unfortunately most calibres of that time looked similar, and accordingly the advanced search spits out lots of calibres. However, the first begins with "A" (A. Michel) and is thefore quickly found:
bidfun-db Archive: Watch Movements: AM 220
But sorry, no match for the second: Probably the maker finished it beyond recognition, and only a dial view could help further.

Regards, Roland Ranfft
 

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Discussion Starter #8
Hi there,

unfortunately most calibres of that time looked similar, and accordingly the advanced search spits out lots of calibres. However, the first begins with "A" (A. Michel) and is thefore quickly found:
bidfun-db Archive: Watch Movements: AM 220
But sorry, no match for the second: Probably the maker finished it beyond recognition, and only a dial view could help further.

Regards, Roland Ranfft
Hi Roland
Really thanks, truly appreciated.
I have found further details of Michel, A in Kathleen Pritchards books. They were one of the original group of 26 ebauch makers that became EBAUCHES SA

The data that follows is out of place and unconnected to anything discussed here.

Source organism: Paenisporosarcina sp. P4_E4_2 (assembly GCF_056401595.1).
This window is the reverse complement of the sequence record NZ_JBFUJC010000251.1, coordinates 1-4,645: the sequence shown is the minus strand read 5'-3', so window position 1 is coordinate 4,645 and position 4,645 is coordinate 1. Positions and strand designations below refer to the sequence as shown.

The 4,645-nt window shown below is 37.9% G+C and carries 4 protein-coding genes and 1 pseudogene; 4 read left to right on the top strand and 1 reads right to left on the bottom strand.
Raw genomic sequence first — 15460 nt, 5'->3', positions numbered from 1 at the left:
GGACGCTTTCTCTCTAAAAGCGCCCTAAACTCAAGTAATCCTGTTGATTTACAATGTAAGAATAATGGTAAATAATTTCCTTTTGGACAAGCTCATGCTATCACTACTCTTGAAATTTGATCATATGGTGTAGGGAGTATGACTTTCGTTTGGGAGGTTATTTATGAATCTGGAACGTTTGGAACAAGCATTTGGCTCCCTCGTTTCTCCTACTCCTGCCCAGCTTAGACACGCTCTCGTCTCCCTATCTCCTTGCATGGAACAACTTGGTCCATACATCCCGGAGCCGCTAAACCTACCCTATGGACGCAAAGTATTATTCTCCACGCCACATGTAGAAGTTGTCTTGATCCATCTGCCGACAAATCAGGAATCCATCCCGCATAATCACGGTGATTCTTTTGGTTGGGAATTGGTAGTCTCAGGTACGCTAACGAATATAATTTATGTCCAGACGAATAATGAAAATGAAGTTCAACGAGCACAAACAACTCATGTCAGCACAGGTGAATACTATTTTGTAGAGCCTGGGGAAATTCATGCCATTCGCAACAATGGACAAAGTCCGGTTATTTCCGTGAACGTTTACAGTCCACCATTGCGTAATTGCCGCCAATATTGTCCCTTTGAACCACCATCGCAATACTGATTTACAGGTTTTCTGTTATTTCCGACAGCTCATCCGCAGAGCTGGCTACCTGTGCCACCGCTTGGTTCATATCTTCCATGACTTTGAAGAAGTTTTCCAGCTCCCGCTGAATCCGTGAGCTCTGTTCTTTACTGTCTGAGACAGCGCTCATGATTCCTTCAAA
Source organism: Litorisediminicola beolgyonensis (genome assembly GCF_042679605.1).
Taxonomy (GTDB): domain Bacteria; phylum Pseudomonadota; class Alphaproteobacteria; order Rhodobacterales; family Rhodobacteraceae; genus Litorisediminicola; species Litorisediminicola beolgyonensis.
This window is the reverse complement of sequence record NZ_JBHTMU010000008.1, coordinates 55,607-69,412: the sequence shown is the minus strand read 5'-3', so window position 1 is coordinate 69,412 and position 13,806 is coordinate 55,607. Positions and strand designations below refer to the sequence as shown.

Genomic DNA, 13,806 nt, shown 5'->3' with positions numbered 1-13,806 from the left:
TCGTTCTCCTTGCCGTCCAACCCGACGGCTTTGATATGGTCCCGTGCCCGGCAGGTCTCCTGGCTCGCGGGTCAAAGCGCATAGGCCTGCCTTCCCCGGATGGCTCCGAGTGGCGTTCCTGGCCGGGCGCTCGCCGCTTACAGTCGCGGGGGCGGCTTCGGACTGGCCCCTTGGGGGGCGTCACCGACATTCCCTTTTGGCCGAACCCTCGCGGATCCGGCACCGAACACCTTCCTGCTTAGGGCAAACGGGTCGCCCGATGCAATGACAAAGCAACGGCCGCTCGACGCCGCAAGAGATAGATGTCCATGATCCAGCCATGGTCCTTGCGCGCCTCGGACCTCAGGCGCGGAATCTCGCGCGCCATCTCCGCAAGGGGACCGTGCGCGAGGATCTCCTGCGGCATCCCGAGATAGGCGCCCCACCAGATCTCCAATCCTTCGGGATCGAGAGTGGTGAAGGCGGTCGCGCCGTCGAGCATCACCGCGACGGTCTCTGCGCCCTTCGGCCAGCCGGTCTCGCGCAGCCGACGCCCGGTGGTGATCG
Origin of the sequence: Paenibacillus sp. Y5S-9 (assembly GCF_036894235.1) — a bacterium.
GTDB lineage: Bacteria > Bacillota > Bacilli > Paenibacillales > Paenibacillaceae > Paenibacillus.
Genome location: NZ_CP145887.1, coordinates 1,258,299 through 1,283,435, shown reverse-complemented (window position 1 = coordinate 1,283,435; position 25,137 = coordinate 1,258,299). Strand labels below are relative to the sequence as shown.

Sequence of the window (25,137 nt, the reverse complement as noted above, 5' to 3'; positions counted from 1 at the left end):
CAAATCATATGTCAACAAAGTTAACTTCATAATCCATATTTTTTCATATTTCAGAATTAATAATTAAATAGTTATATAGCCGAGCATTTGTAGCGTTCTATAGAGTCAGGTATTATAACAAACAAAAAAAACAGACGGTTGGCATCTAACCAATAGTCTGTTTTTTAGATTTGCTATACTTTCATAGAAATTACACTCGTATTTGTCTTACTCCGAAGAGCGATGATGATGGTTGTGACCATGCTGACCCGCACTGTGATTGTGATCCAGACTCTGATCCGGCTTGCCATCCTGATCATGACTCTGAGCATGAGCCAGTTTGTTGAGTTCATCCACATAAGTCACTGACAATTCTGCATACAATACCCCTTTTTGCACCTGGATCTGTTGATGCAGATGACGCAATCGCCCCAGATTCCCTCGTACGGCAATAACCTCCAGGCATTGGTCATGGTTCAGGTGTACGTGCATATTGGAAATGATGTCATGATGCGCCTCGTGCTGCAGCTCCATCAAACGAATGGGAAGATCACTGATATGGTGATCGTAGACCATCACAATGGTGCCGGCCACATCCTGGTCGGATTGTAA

I have some questions, that maybe you can answer.
1) Any idea what the '68' is on the bottom plate, actually it looks 68 +, I wondered if it was referring to a patent.

2) Can you explain how you started your search, so I may learn how to better do it.

anyway, I doubt this is a Rolex , Marconi.

Thanks again
adam
 

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Discussion Starter #10

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Hard to tell from the photos as seem just out of focus there and the punching is messy. It seems to me that the top part of the 6 if it were a 6 is straight as it would be with a 3 and there could be the top to the three too. But too hard to be sure on my phone.